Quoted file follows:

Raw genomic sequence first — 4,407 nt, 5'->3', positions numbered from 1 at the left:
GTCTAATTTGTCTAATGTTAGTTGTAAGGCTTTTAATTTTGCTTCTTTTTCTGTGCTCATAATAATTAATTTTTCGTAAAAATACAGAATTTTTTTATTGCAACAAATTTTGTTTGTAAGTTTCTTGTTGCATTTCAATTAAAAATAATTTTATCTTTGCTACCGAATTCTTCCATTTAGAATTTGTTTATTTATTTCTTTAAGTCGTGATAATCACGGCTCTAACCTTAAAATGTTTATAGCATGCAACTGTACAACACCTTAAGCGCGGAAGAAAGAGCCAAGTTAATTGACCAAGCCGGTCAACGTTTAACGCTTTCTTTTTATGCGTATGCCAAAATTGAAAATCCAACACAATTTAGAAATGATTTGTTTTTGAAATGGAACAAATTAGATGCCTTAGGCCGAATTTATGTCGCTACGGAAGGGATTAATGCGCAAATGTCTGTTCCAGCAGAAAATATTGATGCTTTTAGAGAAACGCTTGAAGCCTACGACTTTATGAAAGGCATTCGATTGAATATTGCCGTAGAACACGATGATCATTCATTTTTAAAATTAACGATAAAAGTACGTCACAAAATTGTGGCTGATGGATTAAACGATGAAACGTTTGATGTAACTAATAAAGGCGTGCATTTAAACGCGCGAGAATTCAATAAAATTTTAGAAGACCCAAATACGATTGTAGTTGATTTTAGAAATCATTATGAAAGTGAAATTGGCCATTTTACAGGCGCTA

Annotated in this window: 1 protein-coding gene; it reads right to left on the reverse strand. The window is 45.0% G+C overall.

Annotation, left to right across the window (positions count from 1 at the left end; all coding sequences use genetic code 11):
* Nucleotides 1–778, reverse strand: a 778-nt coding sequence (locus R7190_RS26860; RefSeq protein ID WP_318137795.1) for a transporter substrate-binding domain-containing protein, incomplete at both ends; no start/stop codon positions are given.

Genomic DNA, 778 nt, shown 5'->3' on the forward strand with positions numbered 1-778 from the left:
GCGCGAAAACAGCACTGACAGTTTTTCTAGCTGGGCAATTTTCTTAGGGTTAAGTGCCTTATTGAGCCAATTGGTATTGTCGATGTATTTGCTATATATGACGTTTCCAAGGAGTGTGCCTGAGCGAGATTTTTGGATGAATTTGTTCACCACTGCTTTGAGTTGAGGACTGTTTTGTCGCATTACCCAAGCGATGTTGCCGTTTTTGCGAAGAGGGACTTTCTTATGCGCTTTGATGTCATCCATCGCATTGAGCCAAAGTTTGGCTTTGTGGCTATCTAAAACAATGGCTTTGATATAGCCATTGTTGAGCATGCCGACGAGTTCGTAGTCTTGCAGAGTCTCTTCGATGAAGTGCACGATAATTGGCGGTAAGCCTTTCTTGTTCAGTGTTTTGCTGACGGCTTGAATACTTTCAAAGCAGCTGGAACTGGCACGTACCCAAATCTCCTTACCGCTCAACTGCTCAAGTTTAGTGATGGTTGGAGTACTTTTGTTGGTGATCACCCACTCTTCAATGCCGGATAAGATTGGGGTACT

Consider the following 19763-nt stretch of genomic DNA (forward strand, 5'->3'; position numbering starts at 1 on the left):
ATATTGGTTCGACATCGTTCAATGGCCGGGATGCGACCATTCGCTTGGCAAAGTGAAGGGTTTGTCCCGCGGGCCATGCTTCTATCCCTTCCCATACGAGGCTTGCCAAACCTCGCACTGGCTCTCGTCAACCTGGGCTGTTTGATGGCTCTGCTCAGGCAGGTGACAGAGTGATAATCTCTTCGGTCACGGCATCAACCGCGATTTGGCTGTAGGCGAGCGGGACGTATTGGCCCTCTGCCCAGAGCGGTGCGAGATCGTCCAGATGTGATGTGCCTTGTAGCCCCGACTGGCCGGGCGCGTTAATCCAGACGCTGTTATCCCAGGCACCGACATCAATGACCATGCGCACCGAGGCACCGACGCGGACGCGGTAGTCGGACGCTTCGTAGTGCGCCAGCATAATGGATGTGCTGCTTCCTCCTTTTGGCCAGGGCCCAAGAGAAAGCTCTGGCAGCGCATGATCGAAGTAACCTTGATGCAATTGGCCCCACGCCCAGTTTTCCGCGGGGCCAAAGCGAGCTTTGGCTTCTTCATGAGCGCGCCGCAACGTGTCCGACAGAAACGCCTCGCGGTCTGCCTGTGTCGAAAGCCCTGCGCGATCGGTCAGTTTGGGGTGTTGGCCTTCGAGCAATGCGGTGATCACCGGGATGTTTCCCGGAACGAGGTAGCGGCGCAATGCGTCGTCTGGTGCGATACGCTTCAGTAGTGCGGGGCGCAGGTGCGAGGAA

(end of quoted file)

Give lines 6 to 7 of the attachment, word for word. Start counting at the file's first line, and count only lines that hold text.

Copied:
Genomic DNA, 778 nt, shown 5'->3' on the forward strand with positions numbered 1-778 from the left:
GCGCGAAAACAGCACTGACAGTTTTTCTAGCTGGGCAATTTTCTTAGGGTTAAGTGCCTTATTGAGCCAATTGGTATTGTCGATGTATTTGCTATATATGACGTTTCCAAGGAGTGTGCCTGAGCGAGATTTTTGGATGAATTTGTTCACCACTGCTTTGAGTTGAGGACTGTTTTGTCGCATTACCCAAGCGATGTTGCCGTTTTTGCGAAGAGGGACTTTCTTATGCGCTTTGATGTCATCCATCGCATTGAGCCAAAGTTTGGCTTTGTGGCTATCTAAAACAATGGCTTTGATATAGCCATTGTTGAGCATGCCGACGAGTTCGTAGTCTTGCAGAGTCTCTTCGATGAAGTGCACGATAATTGGCGGTAAGCCTTTCTTGTTCAGTGTTTTGCTGACGGCTTGAATACTTTCAAAGCAGCTGGAACTGGCACGTACCCAAATCTCCTTACCGCTCAACTGCTCAAGTTTAGTGATGGTTGGAGTACTTTTGTTGGTGATCACCCACTCTTCAATGCCGGATAAGATTGGGGTACT